Sue, Nicola, me, Steve and Richard
Phil rounded us all up for the curry run and, even though it’d stopped raining, it was getting cold and due to my weight-loss/daily aspirin situation and the fact I’m now never warm, I went back to get my coat.  The rest of the (big) party carried on, Steve waited for me and we walked up to Beeston together, a nice chance to have a chat in peace and quiet.  We talked about life, about writing and how pleased we were with the “Lost Film” launch.  We ate at Nimboo (table booked for 7.30, we arrived at 7.30) which had been pre-warned we were turning up (thanks again for organising it Phil!), had a lot of our food orders already in and still we seemed to overwhelm them.  Our table - Jay Eales & Selina Lock, Sue, Neil, me, Peter, Wayne, Steve, Steven Chapman and Paul Melhuish - had our starters dished up first (at 8.30) and then waited another hour for our mains (by which time, the table John Travis had been at were just leaving) - thankfully the conversation was good fun (the food was okay too) and we were joined by Pixie Puddin and it’s always nice to get one of her hugs.
Me and Pete May (Neil in the background) at Nimboo - perhaps it's best not to ask what we were doing...
On the way back, we broke into smaller groups and I walked into the convention centre with Steven Chapman, the first time we’d been able to have a chat just the two of us, which I really enjoyed.  By then it was disco time, which was already in full swing in the Conference theatre.  I put my drink on the Buchanan-party table (which included Graeme and his lovely partner Charlotte, Vix Kirkpatrick and Chris Barnes), had a chat with Simon Kurt Unsworth (we compared dates for when we’re booked to see “The Force Awakens”, since we - and our boys - are the same age) and his wife Rosie and then it was time to dance.
A misted up camera lens gave me this - Pete, me, Phil and Steven, boogie-ing the night away...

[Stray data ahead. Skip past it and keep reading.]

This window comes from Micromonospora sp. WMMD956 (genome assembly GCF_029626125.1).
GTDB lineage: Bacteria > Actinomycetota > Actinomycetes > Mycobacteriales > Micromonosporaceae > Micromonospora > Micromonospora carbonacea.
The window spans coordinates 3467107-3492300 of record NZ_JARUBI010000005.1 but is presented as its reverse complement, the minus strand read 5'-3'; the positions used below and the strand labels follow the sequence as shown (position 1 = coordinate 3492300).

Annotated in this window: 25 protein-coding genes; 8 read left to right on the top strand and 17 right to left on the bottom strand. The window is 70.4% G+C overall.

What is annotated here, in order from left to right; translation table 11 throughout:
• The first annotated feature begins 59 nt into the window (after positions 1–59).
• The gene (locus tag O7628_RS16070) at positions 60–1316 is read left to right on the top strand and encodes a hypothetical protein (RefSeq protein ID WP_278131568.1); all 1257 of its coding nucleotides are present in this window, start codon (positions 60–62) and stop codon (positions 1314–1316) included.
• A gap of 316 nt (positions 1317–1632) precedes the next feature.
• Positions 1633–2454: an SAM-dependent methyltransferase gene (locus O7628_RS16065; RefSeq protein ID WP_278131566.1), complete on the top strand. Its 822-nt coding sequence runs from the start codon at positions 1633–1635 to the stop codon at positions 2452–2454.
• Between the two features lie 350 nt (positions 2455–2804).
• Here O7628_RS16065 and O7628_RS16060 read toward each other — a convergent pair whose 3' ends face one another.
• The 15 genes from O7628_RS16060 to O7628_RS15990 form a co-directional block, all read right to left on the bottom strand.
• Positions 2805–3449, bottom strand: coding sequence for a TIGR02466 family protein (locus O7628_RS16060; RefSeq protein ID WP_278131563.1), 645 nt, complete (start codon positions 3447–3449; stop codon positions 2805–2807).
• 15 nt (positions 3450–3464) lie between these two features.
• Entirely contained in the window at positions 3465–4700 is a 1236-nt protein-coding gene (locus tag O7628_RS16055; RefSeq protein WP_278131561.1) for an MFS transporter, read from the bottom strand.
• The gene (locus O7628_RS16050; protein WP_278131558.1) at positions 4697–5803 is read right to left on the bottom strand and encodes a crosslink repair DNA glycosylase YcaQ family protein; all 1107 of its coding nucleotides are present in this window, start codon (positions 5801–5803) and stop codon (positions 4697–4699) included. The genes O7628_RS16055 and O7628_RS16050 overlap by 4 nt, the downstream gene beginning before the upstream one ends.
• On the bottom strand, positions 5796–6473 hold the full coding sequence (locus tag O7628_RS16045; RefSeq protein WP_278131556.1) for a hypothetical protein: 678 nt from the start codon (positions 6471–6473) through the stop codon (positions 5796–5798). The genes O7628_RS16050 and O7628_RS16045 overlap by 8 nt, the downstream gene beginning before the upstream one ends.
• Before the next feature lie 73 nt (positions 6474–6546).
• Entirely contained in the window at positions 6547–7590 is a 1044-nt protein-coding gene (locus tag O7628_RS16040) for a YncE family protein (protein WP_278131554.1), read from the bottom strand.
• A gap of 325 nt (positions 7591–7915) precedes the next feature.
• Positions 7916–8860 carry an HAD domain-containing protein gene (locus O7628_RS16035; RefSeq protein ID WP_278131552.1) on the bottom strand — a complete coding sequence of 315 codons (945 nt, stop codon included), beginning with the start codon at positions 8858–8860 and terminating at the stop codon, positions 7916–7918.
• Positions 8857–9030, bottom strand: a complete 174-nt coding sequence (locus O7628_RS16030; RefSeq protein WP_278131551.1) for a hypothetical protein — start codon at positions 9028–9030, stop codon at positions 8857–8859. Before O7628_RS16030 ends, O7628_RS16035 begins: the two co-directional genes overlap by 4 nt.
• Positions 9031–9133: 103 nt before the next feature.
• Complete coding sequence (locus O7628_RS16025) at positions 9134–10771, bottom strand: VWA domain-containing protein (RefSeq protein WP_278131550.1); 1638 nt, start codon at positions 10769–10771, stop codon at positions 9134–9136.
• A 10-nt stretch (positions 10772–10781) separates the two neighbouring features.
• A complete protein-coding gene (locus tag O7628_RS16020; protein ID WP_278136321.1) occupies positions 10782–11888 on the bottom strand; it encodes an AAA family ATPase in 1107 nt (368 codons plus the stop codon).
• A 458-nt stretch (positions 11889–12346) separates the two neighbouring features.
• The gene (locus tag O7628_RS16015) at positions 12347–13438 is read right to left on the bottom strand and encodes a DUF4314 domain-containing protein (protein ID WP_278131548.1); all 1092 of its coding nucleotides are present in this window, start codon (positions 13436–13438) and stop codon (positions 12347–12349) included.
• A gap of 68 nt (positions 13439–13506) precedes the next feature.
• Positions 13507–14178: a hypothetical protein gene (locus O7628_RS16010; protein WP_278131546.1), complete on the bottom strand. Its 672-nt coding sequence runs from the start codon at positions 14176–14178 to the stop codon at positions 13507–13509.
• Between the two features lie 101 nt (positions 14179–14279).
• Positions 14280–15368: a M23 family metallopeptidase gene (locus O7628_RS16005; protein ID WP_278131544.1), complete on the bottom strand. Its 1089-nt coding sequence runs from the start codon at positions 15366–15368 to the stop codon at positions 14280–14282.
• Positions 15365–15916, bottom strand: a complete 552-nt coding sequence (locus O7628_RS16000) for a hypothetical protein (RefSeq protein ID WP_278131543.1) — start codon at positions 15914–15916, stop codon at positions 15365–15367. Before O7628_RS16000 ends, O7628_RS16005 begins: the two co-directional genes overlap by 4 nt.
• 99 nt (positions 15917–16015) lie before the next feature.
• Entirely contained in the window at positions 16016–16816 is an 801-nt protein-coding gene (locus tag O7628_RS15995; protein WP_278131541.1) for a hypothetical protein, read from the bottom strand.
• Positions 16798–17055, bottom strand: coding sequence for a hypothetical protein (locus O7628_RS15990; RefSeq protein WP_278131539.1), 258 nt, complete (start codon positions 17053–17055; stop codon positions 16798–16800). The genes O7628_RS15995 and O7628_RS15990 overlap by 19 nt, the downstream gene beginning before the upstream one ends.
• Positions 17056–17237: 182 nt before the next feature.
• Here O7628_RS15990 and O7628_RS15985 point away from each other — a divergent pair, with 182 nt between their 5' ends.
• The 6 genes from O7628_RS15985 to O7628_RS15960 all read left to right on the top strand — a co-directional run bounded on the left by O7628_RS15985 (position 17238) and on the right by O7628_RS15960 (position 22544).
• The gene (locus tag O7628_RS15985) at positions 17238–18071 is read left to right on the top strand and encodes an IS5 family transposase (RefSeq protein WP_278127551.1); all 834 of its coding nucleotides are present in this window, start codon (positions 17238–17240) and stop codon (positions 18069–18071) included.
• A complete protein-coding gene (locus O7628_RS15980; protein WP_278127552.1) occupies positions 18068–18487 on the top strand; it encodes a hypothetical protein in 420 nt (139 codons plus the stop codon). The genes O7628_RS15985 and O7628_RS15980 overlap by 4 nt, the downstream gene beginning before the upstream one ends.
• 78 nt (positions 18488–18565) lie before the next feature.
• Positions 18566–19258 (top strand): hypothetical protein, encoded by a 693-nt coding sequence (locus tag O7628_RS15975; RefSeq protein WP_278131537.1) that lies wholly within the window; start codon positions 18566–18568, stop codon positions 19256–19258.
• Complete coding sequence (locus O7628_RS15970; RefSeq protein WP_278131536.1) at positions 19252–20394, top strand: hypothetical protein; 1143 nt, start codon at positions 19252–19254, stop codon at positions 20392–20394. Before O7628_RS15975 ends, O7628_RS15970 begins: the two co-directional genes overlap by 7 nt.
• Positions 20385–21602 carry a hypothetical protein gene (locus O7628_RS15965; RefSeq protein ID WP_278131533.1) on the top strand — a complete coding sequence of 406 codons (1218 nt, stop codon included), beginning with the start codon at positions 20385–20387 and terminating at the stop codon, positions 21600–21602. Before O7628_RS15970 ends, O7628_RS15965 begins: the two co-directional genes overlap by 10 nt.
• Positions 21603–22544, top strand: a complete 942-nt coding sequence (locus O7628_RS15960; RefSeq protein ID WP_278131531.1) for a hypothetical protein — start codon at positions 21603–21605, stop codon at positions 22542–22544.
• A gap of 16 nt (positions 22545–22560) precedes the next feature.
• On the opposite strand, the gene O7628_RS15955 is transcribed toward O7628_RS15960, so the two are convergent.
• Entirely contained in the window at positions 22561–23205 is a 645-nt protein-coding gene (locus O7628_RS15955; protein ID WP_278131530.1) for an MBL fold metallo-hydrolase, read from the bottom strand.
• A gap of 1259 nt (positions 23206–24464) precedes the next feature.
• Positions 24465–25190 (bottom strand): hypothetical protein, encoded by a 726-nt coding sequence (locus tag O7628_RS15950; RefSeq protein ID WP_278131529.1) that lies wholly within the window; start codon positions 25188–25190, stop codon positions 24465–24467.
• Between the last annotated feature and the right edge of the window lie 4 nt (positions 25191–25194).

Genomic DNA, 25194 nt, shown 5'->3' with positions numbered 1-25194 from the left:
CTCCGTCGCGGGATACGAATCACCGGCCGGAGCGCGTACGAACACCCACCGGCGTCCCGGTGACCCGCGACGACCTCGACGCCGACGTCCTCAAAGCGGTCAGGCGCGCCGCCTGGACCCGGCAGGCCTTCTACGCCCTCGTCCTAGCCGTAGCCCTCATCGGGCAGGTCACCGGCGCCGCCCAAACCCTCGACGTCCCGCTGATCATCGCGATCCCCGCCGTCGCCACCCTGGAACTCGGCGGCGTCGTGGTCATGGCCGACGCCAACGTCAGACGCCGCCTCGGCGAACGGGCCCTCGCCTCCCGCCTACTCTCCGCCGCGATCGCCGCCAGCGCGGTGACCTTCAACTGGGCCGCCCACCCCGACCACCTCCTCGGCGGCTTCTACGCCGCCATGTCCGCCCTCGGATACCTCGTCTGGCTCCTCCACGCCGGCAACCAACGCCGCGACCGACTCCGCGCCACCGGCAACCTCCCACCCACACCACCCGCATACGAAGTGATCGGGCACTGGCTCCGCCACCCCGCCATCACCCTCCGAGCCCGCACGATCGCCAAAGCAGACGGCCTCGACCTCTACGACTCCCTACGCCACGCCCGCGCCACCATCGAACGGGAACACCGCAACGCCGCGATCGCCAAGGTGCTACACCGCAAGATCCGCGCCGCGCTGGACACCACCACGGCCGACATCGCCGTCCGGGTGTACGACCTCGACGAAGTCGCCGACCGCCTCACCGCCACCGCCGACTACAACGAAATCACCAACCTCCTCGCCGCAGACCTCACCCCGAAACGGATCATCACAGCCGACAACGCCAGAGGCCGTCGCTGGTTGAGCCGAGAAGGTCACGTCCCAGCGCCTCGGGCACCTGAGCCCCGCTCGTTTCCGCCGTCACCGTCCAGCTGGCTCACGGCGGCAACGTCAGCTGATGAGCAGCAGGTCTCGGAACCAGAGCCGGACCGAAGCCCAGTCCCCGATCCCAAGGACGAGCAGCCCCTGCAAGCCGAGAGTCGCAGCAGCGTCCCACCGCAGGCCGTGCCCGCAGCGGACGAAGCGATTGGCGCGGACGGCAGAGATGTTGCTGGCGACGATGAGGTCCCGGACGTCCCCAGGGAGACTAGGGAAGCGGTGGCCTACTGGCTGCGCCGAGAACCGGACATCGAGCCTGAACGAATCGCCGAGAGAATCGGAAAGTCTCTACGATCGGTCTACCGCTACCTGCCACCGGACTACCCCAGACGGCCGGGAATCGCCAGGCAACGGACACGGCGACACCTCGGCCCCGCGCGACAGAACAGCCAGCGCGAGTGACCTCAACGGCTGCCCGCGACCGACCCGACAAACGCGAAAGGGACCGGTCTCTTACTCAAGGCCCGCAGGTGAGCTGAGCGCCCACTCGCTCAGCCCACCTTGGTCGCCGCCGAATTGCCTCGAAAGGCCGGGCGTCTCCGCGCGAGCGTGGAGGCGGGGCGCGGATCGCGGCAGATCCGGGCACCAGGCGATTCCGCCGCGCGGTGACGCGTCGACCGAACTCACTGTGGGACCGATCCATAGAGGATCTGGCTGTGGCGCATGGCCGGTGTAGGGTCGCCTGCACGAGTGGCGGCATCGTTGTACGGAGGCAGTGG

I had the best time ever.  Although our little dancing group was fluid, it mainly consisted of me, Steven and Phil with Peter and Stuart Young joining us every now and again as everyone else disappeared to readings.  I decided to sit out the Macarena and stood with Donna Bond, who knew the moves so she & I did our own little thing off-dancefloor, which was bloody good fun!  Back on the floor, around midnight, we were joined by Carrie and Vix and things just got better, with me and Vix doing some kind of formation dancing with “Hey Mickey”, the boys out-singing the girls with “Dancing Queen”, jumping around for the duration of “Jump Around!” and rocking out to everything else.  It was hot, sweaty, loud, funny and absolutely bloody brilliant (though I did get a couple of amused looks when people realised I don’t drink and was dancing like that completely sober!).  The disco closed at 1am (even though the clocks went back) and we headed back to the hotel and took over one of the tables, with Graeme, the Neils, Steven, Stuart, Peter, me, Carrie and Vix.  Donna came past and the girls told her how much they’d loved the panel and I ran my short story pitch (which is for Neil Buchanans company - it’ll be a print book and Carrie will narrate the audio) by Carrie and Vix and they really liked it.  We chatted about a whole load of stuff - we even got to Herpes at one point, with me, Peter and Carrie mentioning how the AIDS iceberg advert in the mid-80s had seriously curtailed our carnal activities - finally breaking up at about 3.20am.  Fantastic evening, fantastic company, I didn’t want it to end.

Sunday 25th October